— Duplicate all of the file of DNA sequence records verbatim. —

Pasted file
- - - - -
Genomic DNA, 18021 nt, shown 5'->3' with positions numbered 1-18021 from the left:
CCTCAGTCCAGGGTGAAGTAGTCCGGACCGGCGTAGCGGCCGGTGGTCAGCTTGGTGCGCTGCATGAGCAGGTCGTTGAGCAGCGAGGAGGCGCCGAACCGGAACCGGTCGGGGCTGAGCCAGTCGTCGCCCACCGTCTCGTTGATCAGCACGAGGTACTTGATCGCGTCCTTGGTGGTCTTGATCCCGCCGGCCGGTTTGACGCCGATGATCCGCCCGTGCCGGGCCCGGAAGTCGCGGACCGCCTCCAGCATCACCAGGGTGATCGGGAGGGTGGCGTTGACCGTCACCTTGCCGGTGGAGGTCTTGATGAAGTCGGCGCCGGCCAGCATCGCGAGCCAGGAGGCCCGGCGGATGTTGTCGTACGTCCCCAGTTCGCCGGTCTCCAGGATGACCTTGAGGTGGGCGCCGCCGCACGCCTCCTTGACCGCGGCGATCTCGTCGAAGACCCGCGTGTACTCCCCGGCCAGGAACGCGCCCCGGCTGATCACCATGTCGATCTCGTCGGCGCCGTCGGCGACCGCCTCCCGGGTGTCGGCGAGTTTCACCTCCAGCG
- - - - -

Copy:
Genomic DNA, 18021 nt, shown 5'->3' with positions numbered 1-18021 from the left:
CCTCAGTCCAGGGTGAAGTAGTCCGGACCGGCGTAGCGGCCGGTGGTCAGCTTGGTGCGCTGCATGAGCAGGTCGTTGAGCAGCGAGGAGGCGCCGAACCGGAACCGGTCGGGGCTGAGCCAGTCGTCGCCCACCGTCTCGTTGATCAGCACGAGGTACTTGATCGCGTCCTTGGTGGTCTTGATCCCGCCGGCCGGTTTGACGCCGATGATCCGCCCGTGCCGGGCCCGGAAGTCGCGGACCGCCTCCAGCATCACCAGGGTGATCGGGAGGGTGGCGTTGACCGTCACCTTGCCGGTGGAGGTCTTGATGAAGTCGGCGCCGGCCAGCATCGCGAGCCAGGAGGCCCGGCGGATGTTGTCGTACGTCCCCAGTTCGCCGGTCTCCAGGATGACCTTGAGGTGGGCGCCGCCGCACGCCTCCTTGACCGCGGCGATCTCGTCGAAGACCCGCGTGTACTCCCCGGCCAGGAACGCGCCCCGGCTGATCACCATGTCGATCTCGTCGGCGCCGTCGGCGACCGCCTCCCGGGTGTCGGCGAGTTTCACCTCCAGCG